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The Community Garden

The Community Garden

When it comes to gardening , much like other things in our lives, where there is a will there is a way. If you want to garden and grow and maintain your own food, flowers or herbs but do not have a space suitable at home then a community garden can be the place where you can set your gardening passion free.

A community garden is a plot of land that is usually divided into subplots with each gardener having their own plot. You can grow herbs flowers or vegetables or a mix of all three.

There may be a communal plot where you grown corn or squash which is then shared.

Each gardener tends their own plot according to whatever rules the groups ahs set.

For example, you may want to grow organically and in order to do this then all the gardeners would need to agree.

Terms such as whether the garden is organic or not are best set out in a contract which each gardener agrees to and signs before the season gets underway.

There may be communal work days. Especially at the beginning and the ending of the season to take care of site preparation and clean up as well as putting the plots to bed for the season.

There may be chores that all share. When I was in Saint John, New Brunswick, for example, I belonged to a large community garden and there were chores such as cutting the lawn in the common areas and doing a bit of weeding and composting. Each gardener signed up for a shift.

Community Gardens

  • Foodshare > > > Garden
    What is a community garden? It is any group of people that come together to garden. Community gardens come in many different shapes and sizes. They can be large or small, on the ground or on rooftops, in plots or in planters. And they can be a mix of

Thunder Bay: Regent St Community Garden

Bob Ewing photo

Bob Ewing photo

Gaia's Garden

This is the book I used when designing the community garden. I recommend that gardeners both beginning and seasoned read it.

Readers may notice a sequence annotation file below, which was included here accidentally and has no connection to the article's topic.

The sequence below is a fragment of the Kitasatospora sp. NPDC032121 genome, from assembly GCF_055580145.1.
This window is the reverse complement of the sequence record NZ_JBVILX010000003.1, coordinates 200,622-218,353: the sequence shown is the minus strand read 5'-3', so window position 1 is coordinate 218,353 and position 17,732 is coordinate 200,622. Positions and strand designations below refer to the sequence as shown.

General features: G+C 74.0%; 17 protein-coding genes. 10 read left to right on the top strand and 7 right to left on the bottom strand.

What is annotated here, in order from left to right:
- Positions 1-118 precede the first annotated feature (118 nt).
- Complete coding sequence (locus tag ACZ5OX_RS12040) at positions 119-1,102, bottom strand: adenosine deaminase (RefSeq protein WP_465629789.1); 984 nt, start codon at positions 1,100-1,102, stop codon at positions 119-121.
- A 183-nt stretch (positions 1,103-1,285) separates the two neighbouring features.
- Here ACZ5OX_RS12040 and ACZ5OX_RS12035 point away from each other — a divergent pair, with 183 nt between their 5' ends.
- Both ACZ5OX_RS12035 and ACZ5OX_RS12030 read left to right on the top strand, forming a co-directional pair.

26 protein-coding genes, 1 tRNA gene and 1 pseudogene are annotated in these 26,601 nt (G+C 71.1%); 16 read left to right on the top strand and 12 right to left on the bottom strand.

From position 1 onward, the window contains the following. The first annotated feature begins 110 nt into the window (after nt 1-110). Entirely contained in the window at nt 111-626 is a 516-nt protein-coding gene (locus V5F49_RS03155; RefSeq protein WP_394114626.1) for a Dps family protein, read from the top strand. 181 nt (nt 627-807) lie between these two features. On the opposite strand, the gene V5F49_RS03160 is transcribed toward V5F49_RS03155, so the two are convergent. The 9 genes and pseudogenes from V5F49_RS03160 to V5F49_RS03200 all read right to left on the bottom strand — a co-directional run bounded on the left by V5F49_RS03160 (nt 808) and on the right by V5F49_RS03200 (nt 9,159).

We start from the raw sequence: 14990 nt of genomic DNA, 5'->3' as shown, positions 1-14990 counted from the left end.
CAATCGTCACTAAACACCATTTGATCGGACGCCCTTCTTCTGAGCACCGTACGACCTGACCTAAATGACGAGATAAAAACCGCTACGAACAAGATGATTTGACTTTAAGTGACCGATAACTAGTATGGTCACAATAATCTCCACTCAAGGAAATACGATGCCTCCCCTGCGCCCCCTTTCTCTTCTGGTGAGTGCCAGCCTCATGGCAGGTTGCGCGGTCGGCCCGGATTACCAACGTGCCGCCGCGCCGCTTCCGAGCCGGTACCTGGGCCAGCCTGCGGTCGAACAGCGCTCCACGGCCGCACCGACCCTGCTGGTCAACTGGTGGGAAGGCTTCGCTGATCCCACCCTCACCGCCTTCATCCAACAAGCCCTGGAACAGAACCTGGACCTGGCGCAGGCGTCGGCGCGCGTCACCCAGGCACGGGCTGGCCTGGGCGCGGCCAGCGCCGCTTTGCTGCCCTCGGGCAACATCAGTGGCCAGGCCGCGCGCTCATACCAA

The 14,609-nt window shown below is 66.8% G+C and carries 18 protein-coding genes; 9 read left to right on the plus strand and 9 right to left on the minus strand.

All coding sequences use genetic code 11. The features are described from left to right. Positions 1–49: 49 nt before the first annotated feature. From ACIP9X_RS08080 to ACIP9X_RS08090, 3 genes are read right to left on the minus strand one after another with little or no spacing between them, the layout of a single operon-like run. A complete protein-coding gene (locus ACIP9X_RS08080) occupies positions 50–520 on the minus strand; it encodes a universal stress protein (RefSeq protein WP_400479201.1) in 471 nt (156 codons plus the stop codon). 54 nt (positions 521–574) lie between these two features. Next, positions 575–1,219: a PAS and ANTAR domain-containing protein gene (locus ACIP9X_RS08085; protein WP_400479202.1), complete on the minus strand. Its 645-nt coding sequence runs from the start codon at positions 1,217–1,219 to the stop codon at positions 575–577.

Apartment Community Garden

Thunder Bay

In Thunder Bay I was a founding member and for three years the coordinator of the Regent Street Community Garden. The garden began when a small group of us who lived within a few blocks of each other decided that we wanted a community garden. We contacted the City which leased land to citizens for gardening and asked them if there was a space that we could use.

There was. so we took a tour and did a site inspection. Once we decided to proceed we set up a neighbourhood meeting to inform the neighbours of what we planned and to encourage members to join and to ask any questions that might arise and that way deal with any potential problems.

There were a few questions but the meeting went well and 6 weeks later we met at the site and began to prepare the beds.

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The best aspect of this community garden was meeting the people who lived near me but who I did not know. In the garden we became neighbours and when I was out walking I’d often see one of the gardeners and we would chat.

The garden was a friendly place to spend time and talk with others about a common interest.

We held gardening classes on site in order to share our knowledge and exchange experience. The community garden is a great way to grow you won food, flowers and friends.

So if you want to garden, but do not have a place, or simply want to garden with others find out if there is a community garden in your community, and if not start one if you can.


Bob Ewing (author) from New Brunswick on October 18, 2010:

All the best.

allisonray on October 17, 2010:

Thanks for the great article. I am in the process of starting a community garden in our area. You have some fantastic ideas.

Bob Ewing (author) from New Brunswick on January 17, 2008:

A unicersity or collegeis a great place for a community garden

cgull8m from North Carolina on January 17, 2008:

Great effort, I live near a student community, the campus has given them some space for them to plant. They are doing a great job in a limited place, you can see all sorts of varieties in only a small plot. Community efforts rock, builds healthy relationships between neighbors. Well done Bob.

Bob Ewing (author) from New Brunswick on January 17, 2008:

thanks, Peter and i do agree watching strangers become neighbours is exciting.

PCaholicDotCom from USA on January 16, 2008:

Bob - Great Hub as usual! I agree there is nothing better than a tool to bring communities together... fabulous! ~Peter

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